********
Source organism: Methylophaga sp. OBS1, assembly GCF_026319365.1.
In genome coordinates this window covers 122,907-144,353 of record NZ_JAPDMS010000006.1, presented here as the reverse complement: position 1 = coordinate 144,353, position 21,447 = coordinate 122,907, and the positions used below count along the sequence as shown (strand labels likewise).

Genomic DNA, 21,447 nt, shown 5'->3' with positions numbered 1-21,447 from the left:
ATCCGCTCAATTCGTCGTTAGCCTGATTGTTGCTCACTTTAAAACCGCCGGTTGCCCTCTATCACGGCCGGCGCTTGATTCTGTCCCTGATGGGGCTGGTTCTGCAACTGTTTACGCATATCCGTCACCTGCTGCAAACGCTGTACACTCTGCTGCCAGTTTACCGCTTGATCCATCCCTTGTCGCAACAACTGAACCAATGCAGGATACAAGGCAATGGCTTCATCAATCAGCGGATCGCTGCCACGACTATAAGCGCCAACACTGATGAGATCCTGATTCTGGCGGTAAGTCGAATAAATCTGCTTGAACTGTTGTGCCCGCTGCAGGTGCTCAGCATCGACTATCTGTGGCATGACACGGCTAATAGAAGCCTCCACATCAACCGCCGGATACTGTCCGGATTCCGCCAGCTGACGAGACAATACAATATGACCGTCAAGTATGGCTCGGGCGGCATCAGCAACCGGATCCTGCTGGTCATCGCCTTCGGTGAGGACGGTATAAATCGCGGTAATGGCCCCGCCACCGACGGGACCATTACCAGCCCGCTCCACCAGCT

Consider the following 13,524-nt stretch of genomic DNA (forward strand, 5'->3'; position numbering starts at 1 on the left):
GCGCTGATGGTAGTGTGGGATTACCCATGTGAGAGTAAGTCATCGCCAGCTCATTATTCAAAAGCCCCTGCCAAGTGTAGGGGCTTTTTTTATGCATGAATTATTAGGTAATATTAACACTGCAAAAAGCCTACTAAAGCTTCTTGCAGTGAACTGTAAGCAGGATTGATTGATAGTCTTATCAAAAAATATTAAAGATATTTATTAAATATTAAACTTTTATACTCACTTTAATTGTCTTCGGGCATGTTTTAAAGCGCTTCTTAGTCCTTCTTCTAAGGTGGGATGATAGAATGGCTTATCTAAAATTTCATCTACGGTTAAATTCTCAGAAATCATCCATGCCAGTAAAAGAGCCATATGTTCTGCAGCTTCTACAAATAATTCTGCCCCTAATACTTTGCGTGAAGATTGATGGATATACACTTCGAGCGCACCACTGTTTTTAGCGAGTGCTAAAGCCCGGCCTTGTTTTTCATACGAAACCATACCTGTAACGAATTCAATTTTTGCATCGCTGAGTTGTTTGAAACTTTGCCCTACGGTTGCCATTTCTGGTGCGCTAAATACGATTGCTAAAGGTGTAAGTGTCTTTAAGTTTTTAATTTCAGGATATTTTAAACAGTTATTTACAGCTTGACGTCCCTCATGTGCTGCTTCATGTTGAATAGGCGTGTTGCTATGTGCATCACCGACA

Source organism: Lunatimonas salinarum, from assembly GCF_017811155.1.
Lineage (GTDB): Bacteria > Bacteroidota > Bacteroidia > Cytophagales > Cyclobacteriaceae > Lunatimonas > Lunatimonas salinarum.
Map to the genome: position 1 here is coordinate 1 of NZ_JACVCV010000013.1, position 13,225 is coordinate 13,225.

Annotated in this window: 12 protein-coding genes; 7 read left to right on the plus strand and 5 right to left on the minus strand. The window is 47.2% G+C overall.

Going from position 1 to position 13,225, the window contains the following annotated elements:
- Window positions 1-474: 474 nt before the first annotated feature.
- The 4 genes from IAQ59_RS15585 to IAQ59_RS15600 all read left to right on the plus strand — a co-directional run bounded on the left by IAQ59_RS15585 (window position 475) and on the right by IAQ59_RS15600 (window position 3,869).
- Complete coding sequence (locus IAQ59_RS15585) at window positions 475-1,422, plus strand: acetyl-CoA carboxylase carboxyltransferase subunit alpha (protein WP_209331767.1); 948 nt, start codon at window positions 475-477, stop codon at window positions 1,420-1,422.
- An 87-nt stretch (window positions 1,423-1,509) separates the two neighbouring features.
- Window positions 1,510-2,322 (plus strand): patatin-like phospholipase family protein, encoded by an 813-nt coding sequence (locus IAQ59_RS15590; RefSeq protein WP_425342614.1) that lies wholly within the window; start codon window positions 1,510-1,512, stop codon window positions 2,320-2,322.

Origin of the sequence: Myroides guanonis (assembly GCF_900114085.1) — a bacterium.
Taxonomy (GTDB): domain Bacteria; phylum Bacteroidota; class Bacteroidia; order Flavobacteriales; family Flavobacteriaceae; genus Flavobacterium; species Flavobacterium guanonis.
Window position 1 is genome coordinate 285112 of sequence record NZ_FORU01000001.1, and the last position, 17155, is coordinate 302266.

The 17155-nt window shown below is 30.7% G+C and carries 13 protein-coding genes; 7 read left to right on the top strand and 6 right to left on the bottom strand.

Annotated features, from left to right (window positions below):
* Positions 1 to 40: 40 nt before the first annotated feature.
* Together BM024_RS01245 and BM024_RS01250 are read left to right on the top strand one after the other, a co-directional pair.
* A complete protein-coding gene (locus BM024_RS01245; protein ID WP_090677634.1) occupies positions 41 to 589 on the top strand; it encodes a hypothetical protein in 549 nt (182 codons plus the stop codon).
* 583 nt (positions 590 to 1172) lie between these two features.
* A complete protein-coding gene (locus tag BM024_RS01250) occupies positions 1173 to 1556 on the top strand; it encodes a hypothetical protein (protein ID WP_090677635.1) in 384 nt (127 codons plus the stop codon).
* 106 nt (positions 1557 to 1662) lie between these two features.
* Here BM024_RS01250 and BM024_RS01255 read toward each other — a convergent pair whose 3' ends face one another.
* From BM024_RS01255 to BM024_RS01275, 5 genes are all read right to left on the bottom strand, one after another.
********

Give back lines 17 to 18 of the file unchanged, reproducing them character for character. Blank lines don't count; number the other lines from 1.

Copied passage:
Origin of the sequence: Myroides guanonis (assembly GCF_900114085.1) — a bacterium.
Taxonomy (GTDB): domain Bacteria; phylum Bacteroidota; class Bacteroidia; order Flavobacteriales; family Flavobacteriaceae; genus Flavobacterium; species Flavobacterium guanonis.